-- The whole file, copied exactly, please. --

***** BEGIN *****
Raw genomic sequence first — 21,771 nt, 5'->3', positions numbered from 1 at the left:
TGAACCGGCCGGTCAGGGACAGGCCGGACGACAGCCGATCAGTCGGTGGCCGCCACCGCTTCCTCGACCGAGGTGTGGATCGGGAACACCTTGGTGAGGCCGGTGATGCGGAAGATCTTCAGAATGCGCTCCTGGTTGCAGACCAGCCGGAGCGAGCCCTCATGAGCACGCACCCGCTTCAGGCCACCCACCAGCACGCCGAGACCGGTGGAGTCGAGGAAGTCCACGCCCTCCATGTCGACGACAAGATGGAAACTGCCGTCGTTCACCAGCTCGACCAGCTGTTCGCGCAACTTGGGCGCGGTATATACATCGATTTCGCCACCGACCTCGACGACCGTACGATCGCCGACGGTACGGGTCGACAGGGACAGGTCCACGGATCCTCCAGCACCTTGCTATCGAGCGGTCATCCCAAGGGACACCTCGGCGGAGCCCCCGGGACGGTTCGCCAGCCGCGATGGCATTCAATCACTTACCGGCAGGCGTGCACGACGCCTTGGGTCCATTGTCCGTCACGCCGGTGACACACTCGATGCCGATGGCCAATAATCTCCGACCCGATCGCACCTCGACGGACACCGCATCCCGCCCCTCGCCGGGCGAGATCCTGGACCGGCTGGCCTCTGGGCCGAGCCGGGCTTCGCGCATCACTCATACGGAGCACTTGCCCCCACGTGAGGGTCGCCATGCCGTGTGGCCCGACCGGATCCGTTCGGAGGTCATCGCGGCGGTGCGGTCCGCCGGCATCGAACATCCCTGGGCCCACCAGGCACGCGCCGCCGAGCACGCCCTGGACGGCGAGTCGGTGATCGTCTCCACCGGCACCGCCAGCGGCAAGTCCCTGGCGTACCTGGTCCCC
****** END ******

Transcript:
Raw genomic sequence first — 21,771 nt, 5'->3', positions numbered from 1 at the left:
TGAACCGGCCGGTCAGGGACAGGCCGGACGACAGCCGATCAGTCGGTGGCCGCCACCGCTTCCTCGACCGAGGTGTGGATCGGGAACACCTTGGTGAGGCCGGTGATGCGGAAGATCTTCAGAATGCGCTCCTGGTTGCAGACCAGCCGGAGCGAGCCCTCATGAGCACGCACCCGCTTCAGGCCACCCACCAGCACGCCGAGACCGGTGGAGTCGAGGAAGTCCACGCCCTCCATGTCGACGACAAGATGGAAACTGCCGTCGTTCACCAGCTCGACCAGCTGTTCGCGCAACTTGGGCGCGGTATATACATCGATTTCGCCACCGACCTCGACGACCGTACGATCGCCGACGGTACGGGTCGACAGGGACAGGTCCACGGATCCTCCAGCACCTTGCTATCGAGCGGTCATCCCAAGGGACACCTCGGCGGAGCCCCCGGGACGGTTCGCCAGCCGCGATGGCATTCAATCACTTACCGGCAGGCGTGCACGACGCCTTGGGTCCATTGTCCGTCACGCCGGTGACACACTCGATGCCGATGGCCAATAATCTCCGACCCGATCGCACCTCGACGGACACCGCATCCCGCCCCTCGCCGGGCGAGATCCTGGACCGGCTGGCCTCTGGGCCGAGCCGGGCTTCGCGCATCACTCATACGGAGCACTTGCCCCCACGTGAGGGTCGCCATGCCGTGTGGCCCGACCGGATCCGTTCGGAGGTCATCGCGGCGGTGCGGTCCGCCGGCATCGAACATCCCTGGGCCCACCAGGCACGCGCCGCCGAGCACGCCCTGGACGGCGAGTCGGTGATCGTCTCCACCGGCACCGCCAGCGGCAAGTCCCTGGCGTACCTGGTCCCC